Attitudes towards clinical services among people who self-harm: systematic review.
Taylor TL., Hawton K., Fortune S., Kapur N.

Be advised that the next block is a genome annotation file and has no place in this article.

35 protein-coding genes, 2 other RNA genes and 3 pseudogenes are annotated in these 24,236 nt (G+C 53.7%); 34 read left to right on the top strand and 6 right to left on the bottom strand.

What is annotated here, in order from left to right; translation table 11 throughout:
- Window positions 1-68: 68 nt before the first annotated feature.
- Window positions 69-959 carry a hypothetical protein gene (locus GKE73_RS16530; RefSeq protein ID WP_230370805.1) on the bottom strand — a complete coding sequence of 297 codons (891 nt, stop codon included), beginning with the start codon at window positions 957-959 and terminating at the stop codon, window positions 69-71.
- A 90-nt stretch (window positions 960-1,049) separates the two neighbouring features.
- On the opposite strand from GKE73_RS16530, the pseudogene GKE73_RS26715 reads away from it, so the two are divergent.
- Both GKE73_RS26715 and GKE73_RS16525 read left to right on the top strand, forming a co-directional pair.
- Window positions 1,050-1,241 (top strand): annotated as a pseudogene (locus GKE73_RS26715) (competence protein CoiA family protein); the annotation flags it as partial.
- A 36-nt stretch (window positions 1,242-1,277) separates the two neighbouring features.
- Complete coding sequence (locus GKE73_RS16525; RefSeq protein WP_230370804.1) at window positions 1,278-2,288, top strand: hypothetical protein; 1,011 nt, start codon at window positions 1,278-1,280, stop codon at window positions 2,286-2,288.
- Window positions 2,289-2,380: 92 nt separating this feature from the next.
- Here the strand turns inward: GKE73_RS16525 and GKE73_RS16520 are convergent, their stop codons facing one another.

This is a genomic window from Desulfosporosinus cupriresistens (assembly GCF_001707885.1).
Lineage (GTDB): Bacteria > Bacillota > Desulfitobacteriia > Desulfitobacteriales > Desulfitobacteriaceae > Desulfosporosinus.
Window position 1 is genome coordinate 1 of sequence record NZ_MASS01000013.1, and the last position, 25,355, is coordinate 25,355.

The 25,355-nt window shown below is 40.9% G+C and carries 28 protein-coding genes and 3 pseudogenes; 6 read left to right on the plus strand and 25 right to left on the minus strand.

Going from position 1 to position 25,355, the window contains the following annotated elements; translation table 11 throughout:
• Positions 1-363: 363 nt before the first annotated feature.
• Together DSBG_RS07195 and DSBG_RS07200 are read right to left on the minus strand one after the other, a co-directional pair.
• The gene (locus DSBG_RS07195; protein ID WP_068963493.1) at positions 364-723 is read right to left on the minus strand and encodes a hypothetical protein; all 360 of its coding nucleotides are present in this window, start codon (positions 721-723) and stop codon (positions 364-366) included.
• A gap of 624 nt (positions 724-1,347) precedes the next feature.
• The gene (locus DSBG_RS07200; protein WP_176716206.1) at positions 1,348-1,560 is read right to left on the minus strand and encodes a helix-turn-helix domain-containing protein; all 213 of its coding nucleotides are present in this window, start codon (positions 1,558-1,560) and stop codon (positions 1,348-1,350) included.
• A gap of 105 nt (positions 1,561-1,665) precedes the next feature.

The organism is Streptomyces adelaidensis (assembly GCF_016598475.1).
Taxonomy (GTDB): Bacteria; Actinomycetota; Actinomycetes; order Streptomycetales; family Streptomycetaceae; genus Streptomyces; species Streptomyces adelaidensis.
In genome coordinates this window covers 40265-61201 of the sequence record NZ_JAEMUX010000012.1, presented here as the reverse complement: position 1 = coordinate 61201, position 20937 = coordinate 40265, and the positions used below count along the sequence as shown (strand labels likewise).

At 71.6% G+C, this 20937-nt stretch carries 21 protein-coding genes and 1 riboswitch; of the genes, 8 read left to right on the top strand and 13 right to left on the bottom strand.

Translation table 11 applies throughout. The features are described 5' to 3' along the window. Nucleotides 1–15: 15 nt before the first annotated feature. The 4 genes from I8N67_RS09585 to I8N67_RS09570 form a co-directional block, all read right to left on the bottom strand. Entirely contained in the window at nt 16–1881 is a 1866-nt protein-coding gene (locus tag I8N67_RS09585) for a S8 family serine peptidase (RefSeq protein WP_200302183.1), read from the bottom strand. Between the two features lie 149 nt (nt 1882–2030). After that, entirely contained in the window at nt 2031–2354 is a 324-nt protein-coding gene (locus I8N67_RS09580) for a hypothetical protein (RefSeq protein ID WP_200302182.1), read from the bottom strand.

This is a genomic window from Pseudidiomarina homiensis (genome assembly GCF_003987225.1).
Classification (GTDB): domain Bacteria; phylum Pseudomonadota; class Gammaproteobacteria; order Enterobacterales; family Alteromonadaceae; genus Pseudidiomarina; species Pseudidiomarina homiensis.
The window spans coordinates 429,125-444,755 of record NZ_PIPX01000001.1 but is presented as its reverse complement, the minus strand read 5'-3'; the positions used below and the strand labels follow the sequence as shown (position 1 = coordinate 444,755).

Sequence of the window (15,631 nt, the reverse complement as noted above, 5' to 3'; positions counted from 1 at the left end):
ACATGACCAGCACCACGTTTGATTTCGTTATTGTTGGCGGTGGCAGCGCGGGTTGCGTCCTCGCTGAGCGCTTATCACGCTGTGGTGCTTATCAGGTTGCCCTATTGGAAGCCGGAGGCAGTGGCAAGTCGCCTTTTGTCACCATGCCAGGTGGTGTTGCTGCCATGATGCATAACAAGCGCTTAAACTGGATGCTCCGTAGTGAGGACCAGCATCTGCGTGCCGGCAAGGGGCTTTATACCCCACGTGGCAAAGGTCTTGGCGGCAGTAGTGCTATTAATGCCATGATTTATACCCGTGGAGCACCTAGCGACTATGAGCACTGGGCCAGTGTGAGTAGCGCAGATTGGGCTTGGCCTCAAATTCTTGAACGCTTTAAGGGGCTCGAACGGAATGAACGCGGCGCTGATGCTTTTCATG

BACKGROUND: Self-harm is increasingly common in many countries, is often repeated and may have other negative outcomes. AIMS: To systematically review people's attitudes towards clinical services following self-harm in order to inform service design and improvement. METHOD: A search of electronic databases was conducted and experts in the field were contacted in order to identify relevant worldwide qualitative or quantitative studies. Data were extracted independently by two reviewers with more weight given to studies of greater quality and relevance. RESULTS: Thirty-one studies met the inclusion criteria. Despite variations in healthcare systems and setting, participants' experiences were remarkably similar. Poor communication between patients and staff and a perceived lack of staff knowledge with regard to self-harm were common themes. Many participants suggested that psychosocial assessments and access to after-care needed to be improved. CONCLUSIONS: Specific aspects of care that might increase service user satisfaction and treatment adherence include staff knowledge, communication and better after-care arrangements. A standard protocol could aid regular audits of users' experiences of services.